If changing to an iframe or Javascript based solution could give a huge PageRank boost to my blog, I will seriously consider it. For the moment, though, I will wait a couple of weeks to see how the debate around the nofollow changes will evolve. I will keep you guys updated if anything new emerges.



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48 Responses to “Google Changed How It Handles Nofollow (And How It Might Affect Blogs)”

  • Bankruptcy

    With the amount of traffic which Google must be going through it still does not translate to much if page points have gone down for everybody. it simply means that now they work in smaller numbers.

  • j2

    in fact seems quite unfair and i heard that a couple of month ago (i.e. may 2010) google confirmed this policy, so the debate didn’t go through as it should

  • Cristian

    If a comment doesn’t enrich that particular blog post, why even approve it, in the first place?

    I mean, a comment that adds value to a blog entry doesn’t deserve the editorial trust translated in a dofollow link?

    PageRank isn’t lost in the linking out process. At least not at that degree that your blog faces PR bankruptcy. I see it more like a passed PR.

    Thanks for the disqus heads up! Though I’m not sure I’ll use any time soon :).

    Cheers,
    Cristian

  • Paul

    While some may not be happy with the change, it is essential for Google to implement some changes. As the web sites/blogs change and people find different ways of trying to “beat the system” Google must do what it can to protect it’s search results.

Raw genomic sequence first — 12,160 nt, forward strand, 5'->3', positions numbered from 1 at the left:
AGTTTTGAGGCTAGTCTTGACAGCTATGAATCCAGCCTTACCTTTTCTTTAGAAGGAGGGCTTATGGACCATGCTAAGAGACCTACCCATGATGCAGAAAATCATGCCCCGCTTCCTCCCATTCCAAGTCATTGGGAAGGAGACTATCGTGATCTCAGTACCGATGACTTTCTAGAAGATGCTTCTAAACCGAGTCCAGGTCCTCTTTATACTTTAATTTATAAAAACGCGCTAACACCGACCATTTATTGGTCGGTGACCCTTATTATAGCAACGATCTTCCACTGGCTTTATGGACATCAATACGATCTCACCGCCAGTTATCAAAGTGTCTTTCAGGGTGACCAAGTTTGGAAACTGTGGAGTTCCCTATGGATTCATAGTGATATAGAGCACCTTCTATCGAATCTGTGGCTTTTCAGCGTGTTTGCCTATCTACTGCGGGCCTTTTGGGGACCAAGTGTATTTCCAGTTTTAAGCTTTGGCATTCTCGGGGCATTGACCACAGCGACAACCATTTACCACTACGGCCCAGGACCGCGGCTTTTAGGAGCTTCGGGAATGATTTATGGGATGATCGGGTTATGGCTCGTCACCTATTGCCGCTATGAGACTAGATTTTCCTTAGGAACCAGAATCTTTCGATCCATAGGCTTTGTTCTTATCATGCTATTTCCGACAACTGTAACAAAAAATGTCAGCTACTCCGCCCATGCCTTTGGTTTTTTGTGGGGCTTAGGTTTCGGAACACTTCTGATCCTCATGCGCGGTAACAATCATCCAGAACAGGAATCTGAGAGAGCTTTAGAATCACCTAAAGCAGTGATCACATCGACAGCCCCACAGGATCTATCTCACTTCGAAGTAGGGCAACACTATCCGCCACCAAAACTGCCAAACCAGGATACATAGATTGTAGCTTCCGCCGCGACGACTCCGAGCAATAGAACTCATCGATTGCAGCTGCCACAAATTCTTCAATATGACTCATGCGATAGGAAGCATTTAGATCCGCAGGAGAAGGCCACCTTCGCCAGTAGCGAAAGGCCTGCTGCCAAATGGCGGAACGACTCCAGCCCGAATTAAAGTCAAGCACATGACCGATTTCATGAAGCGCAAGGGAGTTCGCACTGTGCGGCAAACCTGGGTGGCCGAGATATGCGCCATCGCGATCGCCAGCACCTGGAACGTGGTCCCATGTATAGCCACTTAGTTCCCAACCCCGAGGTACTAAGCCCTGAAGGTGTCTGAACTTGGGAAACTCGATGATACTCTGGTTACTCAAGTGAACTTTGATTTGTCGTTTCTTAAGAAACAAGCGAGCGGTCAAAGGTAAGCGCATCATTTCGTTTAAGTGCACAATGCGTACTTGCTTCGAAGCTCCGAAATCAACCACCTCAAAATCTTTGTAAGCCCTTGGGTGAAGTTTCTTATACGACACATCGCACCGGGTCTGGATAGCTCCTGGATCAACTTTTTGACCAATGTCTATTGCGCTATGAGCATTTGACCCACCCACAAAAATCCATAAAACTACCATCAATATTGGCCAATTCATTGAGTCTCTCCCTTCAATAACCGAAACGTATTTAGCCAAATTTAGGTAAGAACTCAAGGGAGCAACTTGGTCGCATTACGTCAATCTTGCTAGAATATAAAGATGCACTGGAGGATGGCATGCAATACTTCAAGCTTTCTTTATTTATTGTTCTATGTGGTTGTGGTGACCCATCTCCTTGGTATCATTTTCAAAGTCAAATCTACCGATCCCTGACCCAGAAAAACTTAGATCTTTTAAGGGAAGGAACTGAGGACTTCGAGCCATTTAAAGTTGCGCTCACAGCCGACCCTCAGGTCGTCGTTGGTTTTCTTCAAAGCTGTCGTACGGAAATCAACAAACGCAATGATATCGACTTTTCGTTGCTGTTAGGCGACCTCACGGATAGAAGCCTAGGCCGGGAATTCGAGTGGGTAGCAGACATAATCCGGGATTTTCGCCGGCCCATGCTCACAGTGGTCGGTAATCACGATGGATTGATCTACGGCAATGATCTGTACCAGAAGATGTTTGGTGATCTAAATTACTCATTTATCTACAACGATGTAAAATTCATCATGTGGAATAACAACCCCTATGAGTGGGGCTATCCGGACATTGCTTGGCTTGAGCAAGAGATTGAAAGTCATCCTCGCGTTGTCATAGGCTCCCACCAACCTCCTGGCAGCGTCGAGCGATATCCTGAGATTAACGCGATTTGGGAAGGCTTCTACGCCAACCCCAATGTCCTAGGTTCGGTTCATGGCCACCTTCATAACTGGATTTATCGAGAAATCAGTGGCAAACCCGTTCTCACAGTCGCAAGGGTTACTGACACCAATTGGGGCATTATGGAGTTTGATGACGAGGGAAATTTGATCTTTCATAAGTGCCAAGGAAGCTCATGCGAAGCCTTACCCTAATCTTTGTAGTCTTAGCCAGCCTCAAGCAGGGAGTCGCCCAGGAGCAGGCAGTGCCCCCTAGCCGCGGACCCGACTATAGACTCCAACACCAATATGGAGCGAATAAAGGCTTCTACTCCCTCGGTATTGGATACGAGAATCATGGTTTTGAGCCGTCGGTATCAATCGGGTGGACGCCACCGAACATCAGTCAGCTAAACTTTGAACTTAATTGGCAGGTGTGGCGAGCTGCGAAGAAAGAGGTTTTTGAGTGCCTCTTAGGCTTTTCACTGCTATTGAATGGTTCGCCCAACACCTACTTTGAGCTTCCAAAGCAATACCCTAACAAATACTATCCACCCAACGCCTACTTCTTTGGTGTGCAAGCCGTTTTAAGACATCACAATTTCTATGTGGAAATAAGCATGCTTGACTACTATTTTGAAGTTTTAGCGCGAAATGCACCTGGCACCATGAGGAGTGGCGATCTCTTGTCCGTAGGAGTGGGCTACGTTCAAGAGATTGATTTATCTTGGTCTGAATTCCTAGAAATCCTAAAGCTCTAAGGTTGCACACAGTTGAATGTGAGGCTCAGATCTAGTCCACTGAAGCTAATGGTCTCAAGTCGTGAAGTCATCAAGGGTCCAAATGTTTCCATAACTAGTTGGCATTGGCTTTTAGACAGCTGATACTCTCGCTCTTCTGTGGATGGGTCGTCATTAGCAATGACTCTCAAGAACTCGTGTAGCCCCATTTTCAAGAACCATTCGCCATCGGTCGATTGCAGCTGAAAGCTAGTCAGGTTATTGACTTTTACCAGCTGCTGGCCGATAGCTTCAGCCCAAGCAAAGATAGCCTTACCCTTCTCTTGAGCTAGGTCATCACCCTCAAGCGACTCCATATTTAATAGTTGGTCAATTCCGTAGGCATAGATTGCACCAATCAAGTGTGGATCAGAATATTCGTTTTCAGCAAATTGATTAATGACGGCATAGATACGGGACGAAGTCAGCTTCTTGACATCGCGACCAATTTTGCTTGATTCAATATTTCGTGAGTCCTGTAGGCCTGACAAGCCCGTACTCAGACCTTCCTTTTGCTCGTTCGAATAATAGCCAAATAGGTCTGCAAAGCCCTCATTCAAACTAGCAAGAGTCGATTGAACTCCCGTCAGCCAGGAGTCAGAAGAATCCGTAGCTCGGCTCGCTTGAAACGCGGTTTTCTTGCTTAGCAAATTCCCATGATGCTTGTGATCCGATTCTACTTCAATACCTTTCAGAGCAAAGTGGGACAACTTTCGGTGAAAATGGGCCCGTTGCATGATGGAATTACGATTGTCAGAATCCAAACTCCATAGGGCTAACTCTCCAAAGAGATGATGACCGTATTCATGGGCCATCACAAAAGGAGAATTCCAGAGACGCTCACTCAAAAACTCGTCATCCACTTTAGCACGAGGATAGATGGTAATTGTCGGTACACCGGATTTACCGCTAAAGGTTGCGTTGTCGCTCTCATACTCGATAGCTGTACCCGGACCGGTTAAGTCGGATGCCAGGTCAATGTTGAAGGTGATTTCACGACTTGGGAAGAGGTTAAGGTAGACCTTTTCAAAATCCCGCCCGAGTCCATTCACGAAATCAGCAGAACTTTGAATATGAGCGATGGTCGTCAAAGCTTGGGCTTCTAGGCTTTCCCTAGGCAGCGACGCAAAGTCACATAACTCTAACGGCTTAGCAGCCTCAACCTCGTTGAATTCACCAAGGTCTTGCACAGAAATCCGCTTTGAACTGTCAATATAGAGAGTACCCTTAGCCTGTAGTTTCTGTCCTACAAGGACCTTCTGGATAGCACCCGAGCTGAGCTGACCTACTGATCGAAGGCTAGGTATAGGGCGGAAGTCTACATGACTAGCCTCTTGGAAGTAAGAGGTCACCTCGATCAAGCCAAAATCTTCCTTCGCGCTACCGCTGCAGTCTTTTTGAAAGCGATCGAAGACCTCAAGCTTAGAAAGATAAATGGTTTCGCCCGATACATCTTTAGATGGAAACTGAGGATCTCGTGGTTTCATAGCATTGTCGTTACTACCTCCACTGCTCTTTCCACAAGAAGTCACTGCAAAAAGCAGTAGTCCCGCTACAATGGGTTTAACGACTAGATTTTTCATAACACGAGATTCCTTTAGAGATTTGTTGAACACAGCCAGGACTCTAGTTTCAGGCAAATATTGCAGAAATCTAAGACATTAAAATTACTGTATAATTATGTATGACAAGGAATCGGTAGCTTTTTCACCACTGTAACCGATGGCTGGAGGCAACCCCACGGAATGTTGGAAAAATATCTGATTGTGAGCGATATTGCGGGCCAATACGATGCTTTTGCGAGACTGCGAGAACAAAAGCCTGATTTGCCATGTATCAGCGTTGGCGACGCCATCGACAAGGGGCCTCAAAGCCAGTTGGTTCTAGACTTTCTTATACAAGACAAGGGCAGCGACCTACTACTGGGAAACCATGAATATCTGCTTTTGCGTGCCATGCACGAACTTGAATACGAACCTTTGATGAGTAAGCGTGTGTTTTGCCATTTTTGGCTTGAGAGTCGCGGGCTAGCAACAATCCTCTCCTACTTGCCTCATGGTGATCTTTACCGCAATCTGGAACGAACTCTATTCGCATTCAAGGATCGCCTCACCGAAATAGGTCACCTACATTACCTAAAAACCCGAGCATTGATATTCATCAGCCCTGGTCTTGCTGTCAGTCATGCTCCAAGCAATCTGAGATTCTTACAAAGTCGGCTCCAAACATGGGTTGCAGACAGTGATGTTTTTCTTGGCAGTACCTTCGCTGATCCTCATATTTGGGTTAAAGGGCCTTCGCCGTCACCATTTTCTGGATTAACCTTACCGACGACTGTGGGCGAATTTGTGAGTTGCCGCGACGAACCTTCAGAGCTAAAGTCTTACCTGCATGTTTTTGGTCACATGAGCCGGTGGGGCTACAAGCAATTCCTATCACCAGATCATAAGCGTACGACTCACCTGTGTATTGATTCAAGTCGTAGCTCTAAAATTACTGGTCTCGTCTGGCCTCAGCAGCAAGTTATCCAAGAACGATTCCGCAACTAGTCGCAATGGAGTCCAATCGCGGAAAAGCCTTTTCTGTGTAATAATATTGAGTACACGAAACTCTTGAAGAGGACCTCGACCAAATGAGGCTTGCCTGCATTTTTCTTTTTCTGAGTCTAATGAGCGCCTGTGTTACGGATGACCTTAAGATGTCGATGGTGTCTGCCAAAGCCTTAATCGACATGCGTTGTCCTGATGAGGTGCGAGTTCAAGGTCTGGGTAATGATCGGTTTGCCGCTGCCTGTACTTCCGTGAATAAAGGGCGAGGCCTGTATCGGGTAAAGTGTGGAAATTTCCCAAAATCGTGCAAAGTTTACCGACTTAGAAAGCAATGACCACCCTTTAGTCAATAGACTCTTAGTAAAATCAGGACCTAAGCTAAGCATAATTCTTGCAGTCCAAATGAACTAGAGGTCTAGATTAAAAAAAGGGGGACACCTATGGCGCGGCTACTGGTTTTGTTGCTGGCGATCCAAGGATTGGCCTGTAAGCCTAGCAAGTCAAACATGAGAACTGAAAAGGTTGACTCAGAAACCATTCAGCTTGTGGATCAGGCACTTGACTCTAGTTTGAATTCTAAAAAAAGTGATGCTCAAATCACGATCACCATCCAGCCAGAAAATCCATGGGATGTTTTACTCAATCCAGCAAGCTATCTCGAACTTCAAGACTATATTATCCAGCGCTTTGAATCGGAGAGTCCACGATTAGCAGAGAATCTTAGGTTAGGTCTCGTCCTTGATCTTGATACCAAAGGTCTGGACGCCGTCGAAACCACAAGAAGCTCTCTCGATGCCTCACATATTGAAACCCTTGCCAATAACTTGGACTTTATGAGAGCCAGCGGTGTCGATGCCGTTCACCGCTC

I try not to concern myself too much with PageRank. I usually just let PageRank happen as it will.

  • zerrin egeliler

    I just knew about it and it is quite confusing for me in improving a page rank, but I think I would do more comment writing to other blogs I like often. Thanks Daniel for the clear description regarding this issue. Wait for the next update:-)

  • Ross

    I think the change is good. It’s a good way to deter bloggers trying to have the penny and the bun.

    If a page has a link on it, surely it should be giving some credit to the page it’s going to? If not, it’s clearly a paid for link.

  • hikaye

    Yeah, this change really has problem, I think Google PR would be confusing for many of us if this change does work, hope Google does something for it.

  • SEO Company UK

    What im telling is if you know its nofollow blog what is the purpose of commenting on that if your only target is to get a backlink? so stop worrying about will noffolow help my ranking and find some dofollow blogs and comment.

    and let me know too 🙂

    cheers!

  • Hypotheek

    So this is how it works for google. But what about the other engines. Yahoo seems to take a count for links behind the nofollow tag? There is a serious discount bud anyway they count it for something.

  • doris jeanne

    Glad for the information; too new to blogging to make a meaningful comment. I will pay attention and act accordingly now that you have made me aware. Thanks!

  • SEO Secret

    so the point is do follow rel on blog comment is not good ..??

  • Eddie Gear

    Hi there Daniel,

    Thanks for the heads-up mate.

    Cheers,
    Eddie Gear

  • Medyum

    Yeah, this change really has problem, I think Google PR would be confusing for many of us if this change does work, hope Google does something for it.

  • Blogger

    I just knew about it and it is quite confusing for me in improving a page rank, but I think I would do more comment writing to other blogs I like often. Thanks Daniel for the clear description regarding this issue. Wait for the next update:-)

  • Harrison Schmidt

    I hope they someone makes a really good iframe wordpress plugin to counter this change.

  • Daniel Scocco

    @disegni, Javascript.

  • disegni per tatuaggio

    there are not other alternatives to iframe ?